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Earlier screening for serious abnormalities in pregnancy

Officials have recommended earlier screening for two serious abnormalities in pregnancy. 

The UK National Screening Committee (UK NSC) has called for earlier tests for Edward's Syndrome and Patau's Syndrome. 

The conditions, also known as Trisomy 18 and Trisomy 13, are rare but very serious chromosomal (genetic) abnormalities which affect about two out of every 10,000 births in the UK each year. 

Most babies affected by these conditions will die before or shortly after birth.

The abnormalities can be detected through a scan which is currently offered to all women between 18 and 20 weeks of pregnancy in England as part of the NHS Fetal Anomaly Screening Programme.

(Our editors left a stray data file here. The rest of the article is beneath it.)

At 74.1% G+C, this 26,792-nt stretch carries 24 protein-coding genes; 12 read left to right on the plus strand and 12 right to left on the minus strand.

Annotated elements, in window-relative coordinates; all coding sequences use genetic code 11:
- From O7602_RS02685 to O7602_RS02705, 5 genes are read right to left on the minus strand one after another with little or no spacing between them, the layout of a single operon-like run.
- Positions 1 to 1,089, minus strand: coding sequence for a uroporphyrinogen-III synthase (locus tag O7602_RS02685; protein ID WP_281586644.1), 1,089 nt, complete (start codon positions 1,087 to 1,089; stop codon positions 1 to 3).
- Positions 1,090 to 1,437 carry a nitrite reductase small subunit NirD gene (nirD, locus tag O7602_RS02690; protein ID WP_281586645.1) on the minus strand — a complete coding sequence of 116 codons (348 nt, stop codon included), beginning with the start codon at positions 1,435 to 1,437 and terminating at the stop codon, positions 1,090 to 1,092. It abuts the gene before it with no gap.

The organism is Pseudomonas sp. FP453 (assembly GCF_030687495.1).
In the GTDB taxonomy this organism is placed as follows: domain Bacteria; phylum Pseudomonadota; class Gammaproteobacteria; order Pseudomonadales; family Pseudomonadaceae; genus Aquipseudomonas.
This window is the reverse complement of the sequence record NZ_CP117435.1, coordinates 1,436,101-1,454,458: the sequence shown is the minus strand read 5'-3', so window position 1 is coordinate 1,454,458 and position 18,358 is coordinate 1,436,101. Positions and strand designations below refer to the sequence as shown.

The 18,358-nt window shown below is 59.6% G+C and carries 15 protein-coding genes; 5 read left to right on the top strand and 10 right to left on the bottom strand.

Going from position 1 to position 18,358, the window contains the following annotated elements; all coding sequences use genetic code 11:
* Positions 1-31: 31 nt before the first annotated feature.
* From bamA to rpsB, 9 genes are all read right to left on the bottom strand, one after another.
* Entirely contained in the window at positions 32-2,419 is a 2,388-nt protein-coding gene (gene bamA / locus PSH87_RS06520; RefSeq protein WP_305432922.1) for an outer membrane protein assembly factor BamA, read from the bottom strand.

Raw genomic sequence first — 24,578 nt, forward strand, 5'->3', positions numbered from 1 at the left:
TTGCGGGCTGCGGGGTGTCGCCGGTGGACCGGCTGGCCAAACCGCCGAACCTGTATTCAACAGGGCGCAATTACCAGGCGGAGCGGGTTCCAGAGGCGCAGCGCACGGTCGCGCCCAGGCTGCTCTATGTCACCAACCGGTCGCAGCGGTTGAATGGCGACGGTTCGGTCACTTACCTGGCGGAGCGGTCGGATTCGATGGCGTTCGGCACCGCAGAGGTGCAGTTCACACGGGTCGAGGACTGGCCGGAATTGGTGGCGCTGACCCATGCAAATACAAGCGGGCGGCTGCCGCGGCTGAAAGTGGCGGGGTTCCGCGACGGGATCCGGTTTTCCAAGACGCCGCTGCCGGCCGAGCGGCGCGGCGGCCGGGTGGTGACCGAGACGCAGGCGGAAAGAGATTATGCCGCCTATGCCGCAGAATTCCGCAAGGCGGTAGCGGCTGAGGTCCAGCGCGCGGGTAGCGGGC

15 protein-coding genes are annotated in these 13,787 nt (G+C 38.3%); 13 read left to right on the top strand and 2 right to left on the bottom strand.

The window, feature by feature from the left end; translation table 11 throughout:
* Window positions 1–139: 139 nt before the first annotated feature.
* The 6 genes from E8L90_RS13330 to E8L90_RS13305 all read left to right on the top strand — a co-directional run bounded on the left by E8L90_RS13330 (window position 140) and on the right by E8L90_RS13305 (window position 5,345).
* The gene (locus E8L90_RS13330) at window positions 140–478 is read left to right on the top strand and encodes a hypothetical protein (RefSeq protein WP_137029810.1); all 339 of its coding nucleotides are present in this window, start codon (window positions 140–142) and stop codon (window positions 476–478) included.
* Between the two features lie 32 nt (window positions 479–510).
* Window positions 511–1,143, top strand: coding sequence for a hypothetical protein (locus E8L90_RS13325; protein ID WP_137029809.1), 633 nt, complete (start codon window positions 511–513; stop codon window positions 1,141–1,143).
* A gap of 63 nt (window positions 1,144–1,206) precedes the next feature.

But earlier testing which combines a blood test and scan during the woman's first trimester of pregnancy can identify whether the woman has an increased risk of having a baby with one of these conditions.

Through the screening programme, parents can access specialist support before their baby is born and discuss their options leading to appropriate care if it is needed.

Dr Anne Mackie, director of programmes for the UK NSC, which is supported by Public Health England, said: “Over 700,000 women get pregnant in the UK every year, and although over 95% of these pregnancies will be perfectly healthy, sadly, in a few cases there are problems affecting the baby's development. 

"This recommendation would give women access to support and enable them to make important choices at an earlier stage of their pregnancy.”